Verizon May Use Wireless Tech To Deliver FiOS In Boston
Verizon announced a few months ago that it was considering offering its FiOS service in Boston. The move the provider is actually considering wouldn’t involve installing fiber, though. High-speed Verizon service in Boston is most likely going to take the form of a wireless connection (likely 5G) branded as FiOS service.
It’s not like Verizon is the only one considering such moves. Both AT&T and Google are exploring options to deliver fiber optic speeds on a wide scale without physically installing fiber lines all the way to individual property owners.
Francis Shammo, the CFO of Verizon, talked on the matter at the Goldman Sachs Communcacopia Conference. He said that as long as wireless broadband delivers acceptable service, it could make it a lot less expensive for Verizon to deliver that service to individual customers.
Shammo painted a hypothetical picture of installing a credit card-sized wireless signal receptor on a window in order to pick up broadband signals. That connection would be relayed to the customer’s wireless router, eliminating the need for labor and specialized hardware in setting up a broadband connection.
What’s the upside for Verizon that it’s not mentioning in its marketing announcements? Fiber installations are done by the ordinary Verizon workforce. Wireless is handled by a separate group – one that’s far less unionized than the main workforce. That could be cause for celebration or condemnation depending on your attitude towards unions.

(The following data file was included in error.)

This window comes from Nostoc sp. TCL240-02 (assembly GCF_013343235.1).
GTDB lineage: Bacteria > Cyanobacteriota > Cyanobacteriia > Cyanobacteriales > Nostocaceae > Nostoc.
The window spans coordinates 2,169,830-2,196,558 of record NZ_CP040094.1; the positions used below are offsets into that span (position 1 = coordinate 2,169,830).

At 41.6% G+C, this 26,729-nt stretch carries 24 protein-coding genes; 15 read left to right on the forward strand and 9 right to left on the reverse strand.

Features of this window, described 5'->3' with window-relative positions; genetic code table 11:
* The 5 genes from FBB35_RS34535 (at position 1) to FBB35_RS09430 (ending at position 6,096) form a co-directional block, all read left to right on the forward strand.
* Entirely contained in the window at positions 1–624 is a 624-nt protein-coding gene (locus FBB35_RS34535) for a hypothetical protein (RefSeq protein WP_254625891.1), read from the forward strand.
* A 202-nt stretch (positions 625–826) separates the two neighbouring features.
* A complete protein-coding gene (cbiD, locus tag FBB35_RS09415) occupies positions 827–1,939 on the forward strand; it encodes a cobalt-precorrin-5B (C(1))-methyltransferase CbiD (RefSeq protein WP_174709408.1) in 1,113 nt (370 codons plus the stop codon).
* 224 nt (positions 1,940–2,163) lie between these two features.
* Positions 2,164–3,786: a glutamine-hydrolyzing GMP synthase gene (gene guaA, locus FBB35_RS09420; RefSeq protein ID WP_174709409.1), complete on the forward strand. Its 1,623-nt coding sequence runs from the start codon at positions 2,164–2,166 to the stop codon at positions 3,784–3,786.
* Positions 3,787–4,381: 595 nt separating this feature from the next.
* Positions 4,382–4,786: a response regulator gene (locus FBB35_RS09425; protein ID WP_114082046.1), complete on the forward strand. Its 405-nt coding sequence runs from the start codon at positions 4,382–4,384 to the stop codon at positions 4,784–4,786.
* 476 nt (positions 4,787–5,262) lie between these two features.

There’s a much bigger issue regarding any plan to upgrade Boston’s internet via wireless 5G coverage: Nobody knows whether or not wireless broadband deployment will work at this scale.
Bruce Kushnick, an experienced telecom analyst, says that the technology qualified as vaporware. It also doesn’t save nearly as much labor as the Verizon bigwigs might hope. With a current range of roughly 500 feet, broadband wifi sources would still need to be brought very close to customers – and that means plenty of fiber installations. Verizon is betting heavily on significant improvements in the technology.
Verizon is meanwhile making no other plans to accommodate its internet customers’ future needs. The existing copper phone lines are being sold off, dismantled, or ignored. If Verizon isn’t going to lay direct fiber lines and their 5G Wireless plan doesn’t work, exactly what are their customers going to be left with?
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